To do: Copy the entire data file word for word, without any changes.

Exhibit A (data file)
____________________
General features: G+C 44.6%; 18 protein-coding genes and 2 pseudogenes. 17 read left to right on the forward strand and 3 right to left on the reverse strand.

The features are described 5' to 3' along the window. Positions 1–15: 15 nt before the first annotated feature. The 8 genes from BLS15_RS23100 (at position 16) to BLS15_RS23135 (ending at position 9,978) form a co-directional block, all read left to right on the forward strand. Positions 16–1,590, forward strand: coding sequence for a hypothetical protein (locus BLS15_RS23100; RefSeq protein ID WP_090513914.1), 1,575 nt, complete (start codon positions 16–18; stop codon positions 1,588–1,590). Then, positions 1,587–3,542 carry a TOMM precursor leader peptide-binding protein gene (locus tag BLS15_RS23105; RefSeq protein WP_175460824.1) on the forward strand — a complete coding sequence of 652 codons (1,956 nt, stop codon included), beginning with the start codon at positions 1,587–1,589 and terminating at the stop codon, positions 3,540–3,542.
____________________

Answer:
General features: G+C 44.6%; 18 protein-coding genes and 2 pseudogenes. 17 read left to right on the forward strand and 3 right to left on the reverse strand.

The features are described 5' to 3' along the window. Positions 1–15: 15 nt before the first annotated feature. The 8 genes from BLS15_RS23100 (at position 16) to BLS15_RS23135 (ending at position 9,978) form a co-directional block, all read left to right on the forward strand. Positions 16–1,590, forward strand: coding sequence for a hypothetical protein (locus BLS15_RS23100; RefSeq protein ID WP_090513914.1), 1,575 nt, complete (start codon positions 16–18; stop codon positions 1,588–1,590). Then, positions 1,587–3,542 carry a TOMM precursor leader peptide-binding protein gene (locus tag BLS15_RS23105; RefSeq protein WP_175460824.1) on the forward strand — a complete coding sequence of 652 codons (1,956 nt, stop codon included), beginning with the start codon at positions 1,587–1,589 and terminating at the stop codon, positions 3,540–3,542.